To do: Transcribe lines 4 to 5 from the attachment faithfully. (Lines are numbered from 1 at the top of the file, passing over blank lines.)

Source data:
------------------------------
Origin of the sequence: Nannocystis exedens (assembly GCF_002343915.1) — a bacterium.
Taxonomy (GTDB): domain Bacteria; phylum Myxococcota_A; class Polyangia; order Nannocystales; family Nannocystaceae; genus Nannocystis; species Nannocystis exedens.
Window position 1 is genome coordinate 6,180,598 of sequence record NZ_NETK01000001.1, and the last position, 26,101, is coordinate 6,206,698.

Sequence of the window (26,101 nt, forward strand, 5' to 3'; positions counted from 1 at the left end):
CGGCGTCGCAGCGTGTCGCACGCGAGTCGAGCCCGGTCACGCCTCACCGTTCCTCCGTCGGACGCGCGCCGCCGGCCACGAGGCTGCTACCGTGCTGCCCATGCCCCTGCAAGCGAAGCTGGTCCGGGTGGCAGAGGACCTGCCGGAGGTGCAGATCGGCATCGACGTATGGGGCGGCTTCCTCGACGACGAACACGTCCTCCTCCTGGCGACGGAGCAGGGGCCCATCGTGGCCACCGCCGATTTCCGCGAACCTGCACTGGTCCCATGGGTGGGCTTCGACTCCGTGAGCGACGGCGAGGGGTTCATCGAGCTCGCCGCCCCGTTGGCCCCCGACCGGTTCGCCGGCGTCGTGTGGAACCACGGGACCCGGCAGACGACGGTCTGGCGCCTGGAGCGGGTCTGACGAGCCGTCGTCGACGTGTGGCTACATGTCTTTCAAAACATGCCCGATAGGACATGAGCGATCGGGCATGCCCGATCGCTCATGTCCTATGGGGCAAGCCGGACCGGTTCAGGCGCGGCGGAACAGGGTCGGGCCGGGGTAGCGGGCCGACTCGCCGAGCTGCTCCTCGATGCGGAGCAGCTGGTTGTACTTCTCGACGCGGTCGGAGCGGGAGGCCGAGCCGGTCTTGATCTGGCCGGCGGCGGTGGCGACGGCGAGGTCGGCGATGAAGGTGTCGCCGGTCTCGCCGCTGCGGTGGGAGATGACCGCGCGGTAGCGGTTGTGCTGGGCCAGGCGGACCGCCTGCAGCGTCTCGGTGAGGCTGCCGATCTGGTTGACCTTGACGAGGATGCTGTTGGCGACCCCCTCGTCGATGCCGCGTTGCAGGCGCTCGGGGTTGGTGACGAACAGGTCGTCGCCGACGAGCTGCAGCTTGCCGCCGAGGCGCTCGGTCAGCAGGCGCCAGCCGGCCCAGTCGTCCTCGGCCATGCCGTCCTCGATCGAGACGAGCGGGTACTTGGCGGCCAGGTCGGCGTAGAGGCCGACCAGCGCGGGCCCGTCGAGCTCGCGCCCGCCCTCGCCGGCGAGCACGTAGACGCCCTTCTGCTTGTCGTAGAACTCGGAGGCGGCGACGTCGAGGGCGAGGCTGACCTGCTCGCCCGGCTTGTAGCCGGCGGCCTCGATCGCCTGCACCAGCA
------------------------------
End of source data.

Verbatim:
Sequence of the window (26,101 nt, forward strand, 5' to 3'; positions counted from 1 at the left end):
CGGCGTCGCAGCGTGTCGCACGCGAGTCGAGCCCGGTCACGCCTCACCGTTCCTCCGTCGGACGCGCGCCGCCGGCCACGAGGCTGCTACCGTGCTGCCCATGCCCCTGCAAGCGAAGCTGGTCCGGGTGGCAGAGGACCTGCCGGAGGTGCAGATCGGCATCGACGTATGGGGCGGCTTCCTCGACGACGAACACGTCCTCCTCCTGGCGACGGAGCAGGGGCCCATCGTGGCCACCGCCGATTTCCGCGAACCTGCACTGGTCCCATGGGTGGGCTTCGACTCCGTGAGCGACGGCGAGGGGTTCATCGAGCTCGCCGCCCCGTTGGCCCCCGACCGGTTCGCCGGCGTCGTGTGGAACCACGGGACCCGGCAGACGACGGTCTGGCGCCTGGAGCGGGTCTGACGAGCCGTCGTCGACGTGTGGCTACATGTCTTTCAAAACATGCCCGATAGGACATGAGCGATCGGGCATGCCCGATCGCTCATGTCCTATGGGGCAAGCCGGACCGGTTCAGGCGCGGCGGAACAGGGTCGGGCCGGGGTAGCGGGCCGACTCGCCGAGCTGCTCCTCGATGCGGAGCAGCTGGTTGTACTTCTCGACGCGGTCGGAGCGGGAGGCCGAGCCGGTCTTGATCTGGCCGGCGGCGGTGGCGACGGCGAGGTCGGCGATGAAGGTGTCGCCGGTCTCGCCGCTGCGGTGGGAGATGACCGCGCGGTAGCGGTTGTGCTGGGCCAGGCGGACCGCCTGCAGCGTCTCGGTGAGGCTGCCGATCTGGTTGACCTTGACGAGGATGCTGTTGGCGACCCCCTCGTCGATGCCGCGTTGCAGGCGCTCGGGGTTGGTGACGAACAGGTCGTCGCCGACGAGCTGCAGCTTGCCGCCGAGGCGCTCGGTCAGCAGGCGCCAGCCGGCCCAGTCGTCCTCGGCCATGCCGTCCTCGATCGAGACGAGCGGGTACTTGGCGGCCAGGTCGGCGTAGAGGCCGACCAGCGCGGGCCCGTCGAGCTCGCGCCCGCCCTCGCCGGCGAGCACGTAGACGCCCTTCTGCTTGTCGTAGAACTCGGAGGCGGCGACGTCGAGGGCGAGGCTGACCTGCTCGCCCGGCTTGTAGCCGGCGGCCTCGATCGCCTGCACCAGCA